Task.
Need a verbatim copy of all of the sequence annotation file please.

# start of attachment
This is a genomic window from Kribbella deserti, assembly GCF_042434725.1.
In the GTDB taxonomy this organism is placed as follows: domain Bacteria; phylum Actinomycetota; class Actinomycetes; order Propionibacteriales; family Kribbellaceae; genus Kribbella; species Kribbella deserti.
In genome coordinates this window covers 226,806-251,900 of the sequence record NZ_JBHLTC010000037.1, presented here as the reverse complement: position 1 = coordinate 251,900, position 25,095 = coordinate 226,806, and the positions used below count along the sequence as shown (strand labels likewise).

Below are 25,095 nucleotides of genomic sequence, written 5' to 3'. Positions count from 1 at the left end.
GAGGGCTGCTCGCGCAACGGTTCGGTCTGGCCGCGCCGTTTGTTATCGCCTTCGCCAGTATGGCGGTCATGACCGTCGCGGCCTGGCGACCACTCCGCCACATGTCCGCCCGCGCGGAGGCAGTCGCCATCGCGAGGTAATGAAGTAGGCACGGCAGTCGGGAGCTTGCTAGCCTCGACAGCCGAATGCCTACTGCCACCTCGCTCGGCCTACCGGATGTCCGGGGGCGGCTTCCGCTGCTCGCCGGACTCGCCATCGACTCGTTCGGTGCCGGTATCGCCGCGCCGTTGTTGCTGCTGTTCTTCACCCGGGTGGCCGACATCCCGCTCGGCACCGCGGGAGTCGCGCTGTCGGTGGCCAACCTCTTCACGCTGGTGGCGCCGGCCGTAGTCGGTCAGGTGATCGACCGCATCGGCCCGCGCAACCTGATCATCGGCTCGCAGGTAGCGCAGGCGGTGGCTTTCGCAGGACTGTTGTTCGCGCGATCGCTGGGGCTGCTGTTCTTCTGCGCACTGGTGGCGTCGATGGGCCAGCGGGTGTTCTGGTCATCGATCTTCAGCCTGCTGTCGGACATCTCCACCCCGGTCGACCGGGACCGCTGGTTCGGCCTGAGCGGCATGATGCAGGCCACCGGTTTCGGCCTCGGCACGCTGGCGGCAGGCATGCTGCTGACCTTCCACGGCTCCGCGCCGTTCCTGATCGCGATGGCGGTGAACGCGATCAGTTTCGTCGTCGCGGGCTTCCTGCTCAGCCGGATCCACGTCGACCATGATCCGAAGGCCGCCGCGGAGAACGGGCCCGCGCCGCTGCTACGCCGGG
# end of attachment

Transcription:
This is a genomic window from Kribbella deserti, assembly GCF_042434725.1.
In the GTDB taxonomy this organism is placed as follows: domain Bacteria; phylum Actinomycetota; class Actinomycetes; order Propionibacteriales; family Kribbellaceae; genus Kribbella; species Kribbella deserti.
In genome coordinates this window covers 226,806-251,900 of the sequence record NZ_JBHLTC010000037.1, presented here as the reverse complement: position 1 = coordinate 251,900, position 25,095 = coordinate 226,806, and the positions used below count along the sequence as shown (strand labels likewise).

Below are 25,095 nucleotides of genomic sequence, written 5' to 3'. Positions count from 1 at the left end.
GAGGGCTGCTCGCGCAACGGTTCGGTCTGGCCGCGCCGTTTGTTATCGCCTTCGCCAGTATGGCGGTCATGACCGTCGCGGCCTGGCGACCACTCCGCCACATGTCCGCCCGCGCGGAGGCAGTCGCCATCGCGAGGTAATGAAGTAGGCACGGCAGTCGGGAGCTTGCTAGCCTCGACAGCCGAATGCCTACTGCCACCTCGCTCGGCCTACCGGATGTCCGGGGGCGGCTTCCGCTGCTCGCCGGACTCGCCATCGACTCGTTCGGTGCCGGTATCGCCGCGCCGTTGTTGCTGCTGTTCTTCACCCGGGTGGCCGACATCCCGCTCGGCACCGCGGGAGTCGCGCTGTCGGTGGCCAACCTCTTCACGCTGGTGGCGCCGGCCGTAGTCGGTCAGGTGATCGACCGCATCGGCCCGCGCAACCTGATCATCGGCTCGCAGGTAGCGCAGGCGGTGGCTTTCGCAGGACTGTTGTTCGCGCGATCGCTGGGGCTGCTGTTCTTCTGCGCACTGGTGGCGTCGATGGGCCAGCGGGTGTTCTGGTCATCGATCTTCAGCCTGCTGTCGGACATCTCCACCCCGGTCGACCGGGACCGCTGGTTCGGCCTGAGCGGCATGATGCAGGCCACCGGTTTCGGCCTCGGCACGCTGGCGGCAGGCATGCTGCTGACCTTCCACGGCTCCGCGCCGTTCCTGATCGCGATGGCGGTGAACGCGATCAGTTTCGTCGTCGCGGGCTTCCTGCTCAGCCGGATCCACGTCGACCATGATCCGAAGGCCGCCGCGGAGAACGGGCCCGCGCCGCTGCTACGCCGGG